Hip Pain: How To Know If It’s Osteoarthritis

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Pain in your groin and at the front of your thigh could be a symptom of osteoarthritis in a hip joint. And if you feel stiffness in the joint, particularly after you’ve been inactive for a time, that could also be a sign that you have osteoarthritis.

Osteoarthritis, the most common form of arthritis, results from the wearing away over time of cartilage, the soft, protective tissue at the ends of bones where they form joints. As the cartilage wears away, the bones rub against each other, which can cause pain, stiffness, loss of movement, and formation of bony growths, called spurs.

Who’s most at risk of osteoarthritis?

That’s hard to say, says orthopedic surgeon Ryan Bauman, MD. But, he adds, “It’s a very common problem that affects many people. And specifically with hip arthritis, there’s not a direct correlation that patients who are overweight or obese are at an increased risk compared to someone of normal weight.” Arthritis can run in families, and trauma or previous hip injuries can increase risk of arthritis later in life.

Dr. Ryan Bauman explains who may be at risk of developing arthritis.

Click play to watch the video or read video transcript.

Diagnosis Of Hip Osteoarthritis

Early diagnosis of hip arthritis is important, so you and your doctor can begin treatment before your joints suffer further damage. Your doctor may conduct a physical exam and order blood tests or X-rays.

Imaging tests such as X-rays or MRIs allow your doctor to see what’s going on inside the joint. As cartilage wears away, the space between the bones of the joint becomes smaller, and an X-ray can show how much space remains, indicating how advanced the osteoarthritis is.

If the X-ray doesn’t provide a definitive diagnosis, your doctor may follow up with an MRI or an injection in the hip to confirm that the hip joint is the primary source of the pain.

Hip injections can help differentiate back pain from hip pain. If the hip injection does not relieve the pain, your doctor may refer you to a back specialist “to see if a pinched nerve is causing radiating pain to your hip,” Dr. Bauman explains.

He adds, “Osteoarthritis or arthritis symptoms in the hip are typically deeper in the hip and are those symptoms found in your groin, thigh, deep in your butt.”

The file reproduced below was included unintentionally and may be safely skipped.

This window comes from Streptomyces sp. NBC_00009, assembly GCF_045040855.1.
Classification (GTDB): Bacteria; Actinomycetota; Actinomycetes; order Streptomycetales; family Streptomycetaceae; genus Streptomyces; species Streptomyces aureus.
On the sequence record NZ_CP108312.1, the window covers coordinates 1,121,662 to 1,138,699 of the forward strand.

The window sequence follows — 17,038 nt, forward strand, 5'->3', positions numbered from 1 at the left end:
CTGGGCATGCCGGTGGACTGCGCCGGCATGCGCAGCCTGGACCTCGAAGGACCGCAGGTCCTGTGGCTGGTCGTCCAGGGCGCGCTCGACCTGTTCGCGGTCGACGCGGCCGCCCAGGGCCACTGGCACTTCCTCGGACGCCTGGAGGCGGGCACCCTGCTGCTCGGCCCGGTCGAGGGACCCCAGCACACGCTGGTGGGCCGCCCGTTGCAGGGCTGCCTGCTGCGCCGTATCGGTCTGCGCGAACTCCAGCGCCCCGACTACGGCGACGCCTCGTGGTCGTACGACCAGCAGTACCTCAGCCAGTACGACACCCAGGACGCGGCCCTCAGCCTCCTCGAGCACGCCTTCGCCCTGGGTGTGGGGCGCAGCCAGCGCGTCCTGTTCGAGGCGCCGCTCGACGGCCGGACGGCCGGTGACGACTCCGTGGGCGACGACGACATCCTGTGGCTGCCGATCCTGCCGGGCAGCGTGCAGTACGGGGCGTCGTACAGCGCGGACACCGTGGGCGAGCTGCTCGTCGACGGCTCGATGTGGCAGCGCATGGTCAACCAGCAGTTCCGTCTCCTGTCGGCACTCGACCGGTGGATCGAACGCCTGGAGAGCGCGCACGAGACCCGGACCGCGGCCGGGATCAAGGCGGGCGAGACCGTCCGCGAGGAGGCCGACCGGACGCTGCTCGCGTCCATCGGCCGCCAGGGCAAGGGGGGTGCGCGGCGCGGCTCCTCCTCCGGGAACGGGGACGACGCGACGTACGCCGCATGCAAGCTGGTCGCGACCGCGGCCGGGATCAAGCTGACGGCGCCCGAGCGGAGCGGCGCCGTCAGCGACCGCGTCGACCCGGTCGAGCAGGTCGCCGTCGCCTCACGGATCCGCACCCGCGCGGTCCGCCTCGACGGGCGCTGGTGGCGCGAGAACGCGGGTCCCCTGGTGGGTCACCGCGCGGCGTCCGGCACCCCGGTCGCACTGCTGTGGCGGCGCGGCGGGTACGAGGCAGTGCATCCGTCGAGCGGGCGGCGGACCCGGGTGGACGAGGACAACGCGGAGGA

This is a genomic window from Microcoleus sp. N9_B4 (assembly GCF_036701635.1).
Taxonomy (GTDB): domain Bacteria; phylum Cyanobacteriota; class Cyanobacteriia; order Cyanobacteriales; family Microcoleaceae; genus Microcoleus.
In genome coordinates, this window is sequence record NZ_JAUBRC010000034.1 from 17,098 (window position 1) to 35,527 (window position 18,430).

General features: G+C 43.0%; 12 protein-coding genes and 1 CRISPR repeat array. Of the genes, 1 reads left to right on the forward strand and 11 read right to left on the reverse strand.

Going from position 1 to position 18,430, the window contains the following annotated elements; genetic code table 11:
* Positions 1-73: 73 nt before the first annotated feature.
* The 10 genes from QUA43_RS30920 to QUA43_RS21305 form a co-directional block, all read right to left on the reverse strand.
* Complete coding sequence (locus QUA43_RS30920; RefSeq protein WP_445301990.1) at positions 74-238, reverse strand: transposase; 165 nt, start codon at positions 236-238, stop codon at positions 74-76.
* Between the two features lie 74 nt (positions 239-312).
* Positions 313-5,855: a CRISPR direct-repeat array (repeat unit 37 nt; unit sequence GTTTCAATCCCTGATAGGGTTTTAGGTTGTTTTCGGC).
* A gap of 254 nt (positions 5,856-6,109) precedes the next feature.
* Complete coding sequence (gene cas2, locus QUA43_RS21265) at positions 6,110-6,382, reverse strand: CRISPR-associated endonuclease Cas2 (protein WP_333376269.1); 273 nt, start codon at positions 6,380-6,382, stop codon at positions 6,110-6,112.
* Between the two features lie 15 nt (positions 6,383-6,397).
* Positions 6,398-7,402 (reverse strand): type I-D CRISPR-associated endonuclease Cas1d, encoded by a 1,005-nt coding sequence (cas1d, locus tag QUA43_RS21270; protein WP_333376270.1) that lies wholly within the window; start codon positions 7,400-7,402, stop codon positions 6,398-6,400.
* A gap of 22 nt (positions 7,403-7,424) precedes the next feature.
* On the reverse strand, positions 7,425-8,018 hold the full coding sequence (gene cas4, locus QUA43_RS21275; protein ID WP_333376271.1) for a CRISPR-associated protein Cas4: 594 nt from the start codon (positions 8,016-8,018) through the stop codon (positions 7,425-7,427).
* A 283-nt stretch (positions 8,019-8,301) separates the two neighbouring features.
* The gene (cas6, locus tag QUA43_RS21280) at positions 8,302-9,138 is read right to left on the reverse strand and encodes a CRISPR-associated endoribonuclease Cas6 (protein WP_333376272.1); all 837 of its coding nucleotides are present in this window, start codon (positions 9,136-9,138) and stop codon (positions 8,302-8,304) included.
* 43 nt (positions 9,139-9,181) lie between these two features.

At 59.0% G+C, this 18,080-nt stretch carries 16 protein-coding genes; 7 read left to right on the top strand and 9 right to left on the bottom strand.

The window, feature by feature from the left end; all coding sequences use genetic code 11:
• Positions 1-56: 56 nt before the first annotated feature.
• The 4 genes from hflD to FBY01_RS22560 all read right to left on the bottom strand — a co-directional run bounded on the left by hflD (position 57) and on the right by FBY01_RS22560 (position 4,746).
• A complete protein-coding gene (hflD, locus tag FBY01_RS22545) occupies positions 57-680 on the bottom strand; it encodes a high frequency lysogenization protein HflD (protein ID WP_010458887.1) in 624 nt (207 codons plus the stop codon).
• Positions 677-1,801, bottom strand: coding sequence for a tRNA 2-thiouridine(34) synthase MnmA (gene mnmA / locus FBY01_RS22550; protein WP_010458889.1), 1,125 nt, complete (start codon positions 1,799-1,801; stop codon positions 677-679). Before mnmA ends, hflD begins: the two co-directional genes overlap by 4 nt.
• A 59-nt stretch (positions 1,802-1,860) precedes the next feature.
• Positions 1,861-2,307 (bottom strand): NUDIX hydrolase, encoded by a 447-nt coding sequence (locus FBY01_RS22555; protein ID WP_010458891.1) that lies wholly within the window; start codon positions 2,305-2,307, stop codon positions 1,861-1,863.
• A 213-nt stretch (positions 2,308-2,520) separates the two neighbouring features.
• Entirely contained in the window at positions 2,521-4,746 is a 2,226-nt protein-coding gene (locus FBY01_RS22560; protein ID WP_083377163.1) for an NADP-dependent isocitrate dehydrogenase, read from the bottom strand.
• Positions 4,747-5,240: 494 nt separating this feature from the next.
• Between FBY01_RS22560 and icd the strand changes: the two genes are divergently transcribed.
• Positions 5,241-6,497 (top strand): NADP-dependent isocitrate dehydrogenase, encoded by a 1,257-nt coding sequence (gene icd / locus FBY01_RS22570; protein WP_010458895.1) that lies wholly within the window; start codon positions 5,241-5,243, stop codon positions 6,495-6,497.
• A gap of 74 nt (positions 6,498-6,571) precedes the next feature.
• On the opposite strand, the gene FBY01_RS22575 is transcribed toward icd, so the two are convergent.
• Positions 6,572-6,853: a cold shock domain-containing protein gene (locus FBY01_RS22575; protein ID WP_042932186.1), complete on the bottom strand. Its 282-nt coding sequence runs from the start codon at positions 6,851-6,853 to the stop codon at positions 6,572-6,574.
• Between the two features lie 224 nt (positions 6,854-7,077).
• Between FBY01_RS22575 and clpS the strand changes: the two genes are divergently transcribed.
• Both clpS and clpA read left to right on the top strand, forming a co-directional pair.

Hip pain can also result from bursitis. “Bursitis is inflammation or swelling in a fluid-filled sac (bursa) that is on the outside of the hip where muscles and tendons insert into the bone,” Dr. Bauman explains. “Bursitis symptoms are typically pain when laying on your side, and it’s primarily on the outside or lateral aspect of your hip.”

Bursitis rarely requires surgery. It is more commonly treated with physical therapy, nonsteroidal anti-inflammatory drugs (NSAIDs), and injections into the bursa.

Hip Impingement: Another Cause Of Pain

Hip impingement is a condition in which the ball-and-socket structure of the hip joint doesn’t fit together well, causing bones to rub together. “This can cause pain and could limit activities that would require you to bend or squat and can predispose you to arthritis later in life,” Dr. Bauman says.

Diagnosis of this condition is becoming more common “as people are becoming more and more active in sports and are active in sports later in life,” he explains. People with hip impingement say they notice pain during more strenuous activity.

Treatment typically begins with nonsurgical options, such as activity modification, NSAIDs, and physical therapy. If these don’t work, arthroscopic surgery, which involves small incisions, is often used to correct the problem. Severe cases may require open surgery.

Start With Conservative Hip Pain Treatment

When you’re first diagnosed with hip arthritis, Dr. Bauman says, “You want to try conservative measures before even considering surgery.” These include:

  • Activity modification
  • Nonsteroidal anti-inflammatory drugs, such as Advil, Aleve, and ibuprofen
  • Injections into the hip joint
  • Physical therapy

Dr. Bauman adds, “Weight loss is oftentimes helpful in alleviating some of the pain of hip arthritis because any loss is weight that’s not going through your joint when you go up and down stairs.” While losing weight may slow some of the effects, it won’t reverse damage caused by arthritis.

While there’s no evidence that physical therapy limits the progression of arthritis or delays the need for surgery, physical therapy can help maintain strength in muscles that support the joint.

Dr. Ryan Bauman talks about conservative, nonsurgical treatment measures for hip pain.

Surgical treatment methods are only considered after all nonsurgical options have been tried without success.

The Dual Role Of Injections For Hip Pain

As well as being used to help treat and alleviate hip pain, injections can serve as a diagnostic tool, Dr. Bauman says. “They can be diagnostic, letting us know whether or not most of the symptoms are coming from the hip joint itself and they can potentially treat your hip pain for six months or more.”

The injections, which include a numbing medicine and a steroid, are administered into the hip joint under X-ray or ultrasound guidance. “The numbing medicine gives immediate relief,” Dr. Bauman says. By how effective it is in treating the pain, the doctor can determine what percentage of the symptoms come from hip arthritis.

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